5 takeaways from Georgia Tech’s win over Duke

Georgia Tech and Duke have played every year starting in 1933. With this year’s hiatus of the Tech-Georgia series, it’s now the Yellow Jackets’ longest uninterrupted series. And yet, until Saturday, they had never cleared the 50-point threshold, despite the preponderance of Blue Devils teams that were susceptible to such beatings.

After three consecutive losses, Tech’s 56-33 win over Duke was a highwater mark for coach Geoff Collins in many ways as the Jackets push into their final three games of the regular season.

ExploreMark Bradley: Restart may prove to be Tech rebirth

“Just really proud of them, and excited to go back to work with them (Sunday),” Collins said.

Five takeaways from the game:

1. Players lobby for game-changing play

A play that was one of the turning points of the game — defensive end Jordan Domineck’s fumble-recovery touchdown after a strip sack of Duke quarterback Chase Brice late in the second quarter, which gave the Jackets a 28-23 lead that they never gave up — was a suggestion from Tech defensive players to defensive coordinator Andrew Thacker.

When Duke was starting the drive from its 1-yard line — this was after a botched return of a free kick following the Blue Devils’ safety almost itself became a safety for Tech — Jackets players lobbied Thacker to call a particular blitz, safety Tariq Carpenter said.

“When we knew the ball was going to be on the half-yard line, we told him, like, ‘Hey, let’s run this,’ ” Carpenter said.

On the play, linebacker Quez Jackson blitzed between defensive tackle Ja’Quon Grifffin and defensive end Jordan Domineck and was picked up by left tackle Casey Holman. That left Domineck in a one-on-one with running back Deon Jackson, a matchup Domineck won easily before bringing down Brice and popping the ball loose, which he recovered for his first career touchdown.

“He actually just texted me 20 minutes ago,” Carpenter said of Thacker, “and he said, he was glad he listened to us. It paid off. I’m just glad he put his trust in us.”

Said Domineck, “I didn’t want to let my teammates down for just setting me up in such a perfect opportunity. So that’s really on them, that’s not even on me.”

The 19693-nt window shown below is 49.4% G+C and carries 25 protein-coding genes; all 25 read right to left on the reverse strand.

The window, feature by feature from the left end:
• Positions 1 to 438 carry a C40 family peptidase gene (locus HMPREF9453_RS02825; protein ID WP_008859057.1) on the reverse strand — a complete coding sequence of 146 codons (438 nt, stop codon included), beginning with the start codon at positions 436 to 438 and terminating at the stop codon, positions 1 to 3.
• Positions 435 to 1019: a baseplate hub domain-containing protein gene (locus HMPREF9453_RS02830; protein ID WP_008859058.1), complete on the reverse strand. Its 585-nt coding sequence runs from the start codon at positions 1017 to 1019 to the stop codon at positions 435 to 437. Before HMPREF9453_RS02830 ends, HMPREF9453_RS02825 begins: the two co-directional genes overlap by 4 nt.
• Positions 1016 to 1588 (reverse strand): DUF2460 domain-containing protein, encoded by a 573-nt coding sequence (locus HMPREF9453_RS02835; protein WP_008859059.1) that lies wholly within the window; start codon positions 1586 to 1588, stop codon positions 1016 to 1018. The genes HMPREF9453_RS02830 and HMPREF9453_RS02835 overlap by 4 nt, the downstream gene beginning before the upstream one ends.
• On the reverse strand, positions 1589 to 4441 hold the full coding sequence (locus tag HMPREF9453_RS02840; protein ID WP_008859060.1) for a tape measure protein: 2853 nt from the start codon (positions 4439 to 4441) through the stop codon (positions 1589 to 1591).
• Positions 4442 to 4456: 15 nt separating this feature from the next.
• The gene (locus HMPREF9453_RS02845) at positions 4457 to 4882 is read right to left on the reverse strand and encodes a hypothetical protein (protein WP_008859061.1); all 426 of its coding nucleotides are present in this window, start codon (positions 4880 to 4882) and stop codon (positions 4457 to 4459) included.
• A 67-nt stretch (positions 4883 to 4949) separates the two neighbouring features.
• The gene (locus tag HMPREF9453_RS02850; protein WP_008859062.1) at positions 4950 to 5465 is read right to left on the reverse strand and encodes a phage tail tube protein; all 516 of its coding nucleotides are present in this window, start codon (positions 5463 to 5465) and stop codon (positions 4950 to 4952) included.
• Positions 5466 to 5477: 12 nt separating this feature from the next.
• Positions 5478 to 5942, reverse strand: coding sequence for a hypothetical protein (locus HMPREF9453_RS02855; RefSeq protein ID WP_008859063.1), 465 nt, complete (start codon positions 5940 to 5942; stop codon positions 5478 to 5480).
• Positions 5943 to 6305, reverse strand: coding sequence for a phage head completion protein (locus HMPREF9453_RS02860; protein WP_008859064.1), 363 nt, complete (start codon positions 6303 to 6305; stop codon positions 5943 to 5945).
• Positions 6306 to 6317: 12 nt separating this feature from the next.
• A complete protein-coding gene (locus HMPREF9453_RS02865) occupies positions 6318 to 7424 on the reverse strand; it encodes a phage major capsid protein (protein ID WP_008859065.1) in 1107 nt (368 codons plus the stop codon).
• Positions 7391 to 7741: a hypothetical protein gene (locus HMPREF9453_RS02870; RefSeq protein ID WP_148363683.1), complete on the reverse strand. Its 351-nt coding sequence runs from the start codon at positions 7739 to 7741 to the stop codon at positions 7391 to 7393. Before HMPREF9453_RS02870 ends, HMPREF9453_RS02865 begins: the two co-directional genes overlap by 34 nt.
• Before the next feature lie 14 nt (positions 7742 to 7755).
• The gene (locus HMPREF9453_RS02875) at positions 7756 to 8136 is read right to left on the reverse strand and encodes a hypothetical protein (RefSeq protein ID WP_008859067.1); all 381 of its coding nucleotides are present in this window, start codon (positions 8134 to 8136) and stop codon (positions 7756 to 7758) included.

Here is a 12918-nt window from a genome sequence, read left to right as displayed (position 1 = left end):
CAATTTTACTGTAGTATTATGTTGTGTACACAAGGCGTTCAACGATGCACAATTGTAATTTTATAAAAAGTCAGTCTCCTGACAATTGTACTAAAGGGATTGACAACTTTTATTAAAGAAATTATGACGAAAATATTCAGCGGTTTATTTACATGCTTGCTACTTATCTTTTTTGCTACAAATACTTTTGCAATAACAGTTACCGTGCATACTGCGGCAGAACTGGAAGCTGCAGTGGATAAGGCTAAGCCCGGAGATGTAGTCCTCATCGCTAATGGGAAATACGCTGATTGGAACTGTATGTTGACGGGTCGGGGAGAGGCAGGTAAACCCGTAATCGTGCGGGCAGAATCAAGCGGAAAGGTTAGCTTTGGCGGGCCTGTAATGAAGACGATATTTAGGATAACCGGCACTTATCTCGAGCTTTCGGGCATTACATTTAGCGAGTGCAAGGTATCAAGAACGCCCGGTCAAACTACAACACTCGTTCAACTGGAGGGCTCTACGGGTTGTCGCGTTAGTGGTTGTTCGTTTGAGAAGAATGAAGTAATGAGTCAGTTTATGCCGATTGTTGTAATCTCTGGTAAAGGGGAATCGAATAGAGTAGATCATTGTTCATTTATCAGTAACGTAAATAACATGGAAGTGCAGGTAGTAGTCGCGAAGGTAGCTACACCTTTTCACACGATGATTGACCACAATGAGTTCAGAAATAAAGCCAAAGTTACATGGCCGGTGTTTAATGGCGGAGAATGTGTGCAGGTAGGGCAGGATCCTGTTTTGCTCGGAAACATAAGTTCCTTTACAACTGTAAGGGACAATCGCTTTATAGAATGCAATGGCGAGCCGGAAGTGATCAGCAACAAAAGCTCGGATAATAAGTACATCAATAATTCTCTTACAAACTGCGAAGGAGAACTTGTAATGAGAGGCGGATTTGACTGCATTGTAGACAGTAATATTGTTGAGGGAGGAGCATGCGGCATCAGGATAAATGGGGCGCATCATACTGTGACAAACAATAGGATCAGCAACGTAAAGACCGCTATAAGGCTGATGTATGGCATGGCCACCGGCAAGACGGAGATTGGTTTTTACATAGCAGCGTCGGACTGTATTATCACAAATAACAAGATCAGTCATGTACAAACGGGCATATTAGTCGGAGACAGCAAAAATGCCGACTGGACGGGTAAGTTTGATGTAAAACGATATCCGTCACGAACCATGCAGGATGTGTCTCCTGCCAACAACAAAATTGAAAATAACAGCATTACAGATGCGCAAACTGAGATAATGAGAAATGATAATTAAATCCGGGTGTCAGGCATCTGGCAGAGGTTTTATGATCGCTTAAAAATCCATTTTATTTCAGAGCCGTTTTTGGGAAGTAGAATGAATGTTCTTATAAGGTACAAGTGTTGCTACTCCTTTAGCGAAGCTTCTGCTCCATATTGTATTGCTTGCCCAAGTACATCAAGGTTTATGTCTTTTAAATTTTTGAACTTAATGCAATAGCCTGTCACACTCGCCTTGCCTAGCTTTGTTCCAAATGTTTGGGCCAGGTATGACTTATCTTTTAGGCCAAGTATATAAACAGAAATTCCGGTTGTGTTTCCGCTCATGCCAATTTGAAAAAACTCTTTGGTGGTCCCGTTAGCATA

2. Reaping turnover harvest

Domineck’s fumble recovery was one of five turnovers created by the Tech defense, the most by the Jackets since their 2014 win over Pitt (when the Jackets recovered an absurd five fumbles in the first quarter).

Duke was a compliant opponent – its 25 turnovers before Saturday were most in FBS — but not solely responsible.

Linebacker David Curry was central, tipping a third-quarter pass by Brice that Carpenter intercepted and punching out the ball from Jackson’s grasp on the next possession (cornerback Tre Swilling recovered). Curry also nearly had an interception of Brice in the first quarter.

Tech’s defense has had its problems this season, but its capacity to rip balls loose has been a strength and has often served to cover other flaws.

“We exceeded (the team) goal,” Domineck said, “because we were really just aiming for three (turnovers). But, five, we’re just going to keep building off of that.”

Saturday, though, Tech’s run defense played to a different standard. Starting with defensive tackles like Griffin and Djimon Brooks slipping through blocks to disrupt run plays, Duke running backs were often forced laterally, enabling Carpenter and others to clean up in run support.

The Jackets, who were 14th in the ACC in rushing defense (202.7 yards per game), held Duke to 68 rushing yards. It helped the numbers the Blue Devils lost 31 yards on a bad snap and 11 more on a backwards pass that defensive end Antwan Owens jumped on for a fumble recovery, but even without those plays, the run defense was hard to miss.

“We had a good week of preparation,” Carpenter said. “Everybody was on the same page. We were calling everything out on the field. Coach ‘Thack,’ he just called an unbelievable game.”